The bladder was homogenized in 300 μl of preservative buffer containing 0.2 M Tris-HCl (pH 7.6), 0.5% BSA, 0.01% sodium azide, and Complete protease inhibitor tablet (1/10 volume; Roche). After centrifugation at 12,000 rpm, the supernatant was collected for a cytokine microarray assay provided by Allied Biotech. Briefly, the service used an Ab-based protein multiplex apparatus that allowed the simultaneously measurement of a panel of 13 cytokines including IL-1β, IL-2, IL-4, IL-5, IL-6, IL-10, IL-12 p40, IL-12 p70, IL-13, IFN-γ, TNF-α, vascular endothelial growth factor (VEGF), GM-CSF, and MCP-1. A streptavidin-Cy5 conjugate was used for fluorescence detection in the system (34).
Bladder histological analysis
The standard histological H&E staining was performed. Briefly, paraffin- embedded bladder sections were prepared. After deparaffinization, slides were stained with hematoxylin for 5 min followed by eosin staining for 1 min. The bladder inflammation was scored based on cellular infiltration in the lamina propria and interstitial edema as follows: 1+ (mild infiltration with no or mild edema); 2+ (moderate infiltration with moderate edema); and 3+ (moderate to severe infiltration with severe edema) (35). Giemsa staining was also performed to detect mast cells using a mast cell-staining kit according to the manufacturer’s instruction (Electron Microscopy Sciences). Mast cells were counted in 10 consecutive sections with 80 μm apart for each bladder.
Constitutive expression of OVA on the bladder epithelium induces T cell tolerance
To generate a mouse model expressing a defined Ag on the bladder epithelium, we made a DNA construct consisting of the UPII gene promoter and the OVA-containing transgene (hTrfR-OVA) (Fig. 1⇑A). The UPII gene promoter is urothelium-specific and facilitates the expression of transgenic OVA on the bladder epithelium (19). The hTrfR was fused to the OVA coding sequence for anchoring the OVA protein on the epithelial cell membrane (7). This transgenic construct led to bladder epithelial expression of OVA in mice (Fig. 1⇑, B and C). The Tg mice (URO-OVA mice) appear healthy and do not show histological bladder inflammation without inflammatory induction (Fig. 5⇓, left panel). No OVA-tetramer+CD8+ T cells were detected in the thymus and the periphery (data not shown), indicating that those clones with sufficient affinity to bind the OVA-tetramer had been deleted in these mice.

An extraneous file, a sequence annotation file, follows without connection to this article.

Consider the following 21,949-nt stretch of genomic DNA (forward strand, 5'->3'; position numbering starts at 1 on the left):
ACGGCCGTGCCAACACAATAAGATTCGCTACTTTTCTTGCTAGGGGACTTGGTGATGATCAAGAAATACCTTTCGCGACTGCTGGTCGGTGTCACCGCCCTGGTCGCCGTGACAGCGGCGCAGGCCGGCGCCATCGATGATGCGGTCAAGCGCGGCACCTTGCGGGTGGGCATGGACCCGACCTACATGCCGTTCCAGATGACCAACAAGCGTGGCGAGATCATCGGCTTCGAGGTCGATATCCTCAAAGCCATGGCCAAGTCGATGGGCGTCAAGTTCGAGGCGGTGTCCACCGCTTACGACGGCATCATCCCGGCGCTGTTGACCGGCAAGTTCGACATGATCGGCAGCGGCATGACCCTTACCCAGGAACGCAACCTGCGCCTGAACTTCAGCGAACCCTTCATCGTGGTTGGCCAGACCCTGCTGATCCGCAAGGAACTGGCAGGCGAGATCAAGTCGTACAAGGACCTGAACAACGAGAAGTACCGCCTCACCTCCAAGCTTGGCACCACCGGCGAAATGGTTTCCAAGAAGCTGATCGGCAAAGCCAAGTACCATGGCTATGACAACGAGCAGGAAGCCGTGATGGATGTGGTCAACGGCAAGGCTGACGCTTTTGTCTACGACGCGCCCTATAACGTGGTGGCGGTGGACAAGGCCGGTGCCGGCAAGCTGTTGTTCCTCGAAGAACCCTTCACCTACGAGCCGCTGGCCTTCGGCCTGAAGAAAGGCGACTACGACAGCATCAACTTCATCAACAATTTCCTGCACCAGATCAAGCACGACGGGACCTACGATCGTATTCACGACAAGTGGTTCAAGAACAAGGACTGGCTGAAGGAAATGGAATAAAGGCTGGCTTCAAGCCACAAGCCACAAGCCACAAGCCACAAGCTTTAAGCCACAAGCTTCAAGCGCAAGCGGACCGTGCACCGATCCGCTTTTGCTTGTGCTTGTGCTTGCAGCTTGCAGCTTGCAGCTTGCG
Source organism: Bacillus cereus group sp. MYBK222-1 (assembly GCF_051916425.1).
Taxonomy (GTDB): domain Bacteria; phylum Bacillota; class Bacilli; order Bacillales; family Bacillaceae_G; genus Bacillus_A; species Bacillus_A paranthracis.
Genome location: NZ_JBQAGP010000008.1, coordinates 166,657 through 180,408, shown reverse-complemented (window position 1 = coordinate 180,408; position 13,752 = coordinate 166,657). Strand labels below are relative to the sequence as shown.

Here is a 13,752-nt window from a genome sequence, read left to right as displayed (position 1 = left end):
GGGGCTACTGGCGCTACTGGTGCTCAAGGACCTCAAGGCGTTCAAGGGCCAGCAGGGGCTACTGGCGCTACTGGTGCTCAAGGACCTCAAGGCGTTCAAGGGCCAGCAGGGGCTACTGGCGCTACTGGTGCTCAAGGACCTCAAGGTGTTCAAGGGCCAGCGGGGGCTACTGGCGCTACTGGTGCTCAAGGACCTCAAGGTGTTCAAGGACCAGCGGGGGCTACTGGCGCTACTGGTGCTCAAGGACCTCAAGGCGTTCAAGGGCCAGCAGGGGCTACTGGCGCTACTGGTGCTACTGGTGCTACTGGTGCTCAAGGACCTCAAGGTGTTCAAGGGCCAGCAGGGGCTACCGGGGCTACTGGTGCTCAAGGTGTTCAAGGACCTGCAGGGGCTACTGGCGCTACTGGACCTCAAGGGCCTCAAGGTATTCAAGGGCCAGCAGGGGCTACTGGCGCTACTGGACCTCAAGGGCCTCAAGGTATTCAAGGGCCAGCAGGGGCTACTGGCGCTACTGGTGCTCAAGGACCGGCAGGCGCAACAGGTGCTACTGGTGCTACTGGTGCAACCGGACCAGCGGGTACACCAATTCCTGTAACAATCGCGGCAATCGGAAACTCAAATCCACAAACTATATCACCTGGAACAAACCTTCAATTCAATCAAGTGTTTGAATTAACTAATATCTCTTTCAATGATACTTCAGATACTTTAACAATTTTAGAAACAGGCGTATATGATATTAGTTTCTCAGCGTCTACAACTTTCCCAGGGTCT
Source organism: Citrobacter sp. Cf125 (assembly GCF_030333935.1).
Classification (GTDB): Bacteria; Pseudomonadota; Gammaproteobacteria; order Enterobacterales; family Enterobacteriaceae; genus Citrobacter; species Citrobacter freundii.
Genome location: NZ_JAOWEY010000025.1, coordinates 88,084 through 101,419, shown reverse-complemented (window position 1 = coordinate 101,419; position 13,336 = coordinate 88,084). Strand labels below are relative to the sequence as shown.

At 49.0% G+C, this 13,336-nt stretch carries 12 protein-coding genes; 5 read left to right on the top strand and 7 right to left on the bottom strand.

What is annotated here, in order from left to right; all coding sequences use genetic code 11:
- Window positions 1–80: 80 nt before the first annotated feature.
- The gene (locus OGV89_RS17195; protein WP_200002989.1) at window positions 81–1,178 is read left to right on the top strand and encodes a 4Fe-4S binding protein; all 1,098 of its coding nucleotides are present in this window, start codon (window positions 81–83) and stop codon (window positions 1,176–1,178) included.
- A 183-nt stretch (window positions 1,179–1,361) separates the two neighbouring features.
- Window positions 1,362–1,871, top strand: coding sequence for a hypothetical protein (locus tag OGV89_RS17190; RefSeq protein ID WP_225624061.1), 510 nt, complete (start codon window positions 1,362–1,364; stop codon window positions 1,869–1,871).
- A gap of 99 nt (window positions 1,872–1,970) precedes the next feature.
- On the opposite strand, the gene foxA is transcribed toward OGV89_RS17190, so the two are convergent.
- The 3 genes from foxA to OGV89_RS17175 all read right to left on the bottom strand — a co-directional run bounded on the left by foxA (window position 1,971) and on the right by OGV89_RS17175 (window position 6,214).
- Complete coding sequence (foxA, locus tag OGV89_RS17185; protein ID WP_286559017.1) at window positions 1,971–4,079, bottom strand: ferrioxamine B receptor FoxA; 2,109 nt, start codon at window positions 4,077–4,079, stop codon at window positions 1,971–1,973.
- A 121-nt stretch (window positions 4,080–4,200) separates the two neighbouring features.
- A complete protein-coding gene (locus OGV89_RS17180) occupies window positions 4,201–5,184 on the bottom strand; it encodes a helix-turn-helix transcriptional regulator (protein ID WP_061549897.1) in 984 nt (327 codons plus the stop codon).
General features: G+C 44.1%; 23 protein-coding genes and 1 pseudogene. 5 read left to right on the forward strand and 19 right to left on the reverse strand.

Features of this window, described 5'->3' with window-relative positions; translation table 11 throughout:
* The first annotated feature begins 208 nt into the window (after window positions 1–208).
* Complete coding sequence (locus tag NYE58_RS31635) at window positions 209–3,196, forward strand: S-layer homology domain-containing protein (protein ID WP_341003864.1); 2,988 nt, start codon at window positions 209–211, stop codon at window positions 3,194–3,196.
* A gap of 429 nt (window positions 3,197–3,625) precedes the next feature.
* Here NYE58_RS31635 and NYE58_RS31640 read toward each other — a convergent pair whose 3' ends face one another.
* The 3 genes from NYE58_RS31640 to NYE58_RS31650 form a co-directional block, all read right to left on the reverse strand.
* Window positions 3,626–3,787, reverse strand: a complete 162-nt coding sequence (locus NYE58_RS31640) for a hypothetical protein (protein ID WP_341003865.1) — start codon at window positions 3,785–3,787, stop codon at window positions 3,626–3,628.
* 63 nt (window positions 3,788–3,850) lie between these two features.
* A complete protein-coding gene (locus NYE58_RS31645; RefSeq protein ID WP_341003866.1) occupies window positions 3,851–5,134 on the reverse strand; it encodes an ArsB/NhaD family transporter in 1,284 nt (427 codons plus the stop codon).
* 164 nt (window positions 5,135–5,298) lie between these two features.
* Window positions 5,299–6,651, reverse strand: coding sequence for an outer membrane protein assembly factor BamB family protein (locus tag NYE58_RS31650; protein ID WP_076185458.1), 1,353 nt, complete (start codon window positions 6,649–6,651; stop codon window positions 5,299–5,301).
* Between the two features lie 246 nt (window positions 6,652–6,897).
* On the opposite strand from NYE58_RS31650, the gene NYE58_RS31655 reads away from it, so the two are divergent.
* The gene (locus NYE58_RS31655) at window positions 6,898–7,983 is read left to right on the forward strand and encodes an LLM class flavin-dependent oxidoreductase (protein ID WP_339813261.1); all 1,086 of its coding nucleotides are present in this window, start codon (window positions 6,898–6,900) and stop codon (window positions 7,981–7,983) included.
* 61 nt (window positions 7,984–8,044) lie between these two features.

To determine whether URO-OVA mice were responsive to OVA stimulation, mice were infected with an OVA-delivering adenoviral recombinant (Ad-OVA) as described previously (36). B6 mice were used as a control, because these mice readily developed OVA-specific CD8+ T cells after Ad-OVA infection (36). After 14 days, splenocytes were prepared for flow cytometric analysis of OVA-tetramer+CD8+ T cells, and no double-positive cells were detected in URO-OVA mice (Fig. 2⇓A). Splenocytes were further stimulated with the OVA257–264 peptide and evaluated for IFN-γ-producing CD8+ T cells (Fig. 2⇓B). Again, no induction of IFN-γ+CD8+ T cells was observed for URO-OVA mice infected with Ad-OVA. Furthermore, the in vivo cytotoxicity assay showed no killing of OVA257–264 peptide-pulsed targets by URO-OVA mice infected with Ad-OVA (Fig. 2⇓C). Thus, it is clear that URO-OVA mice are naturally tolerant to OVA and do not respond to OVA stimulation.
Adoptively transferred naive OT-I T cells proliferate and activate in URO-OVA mice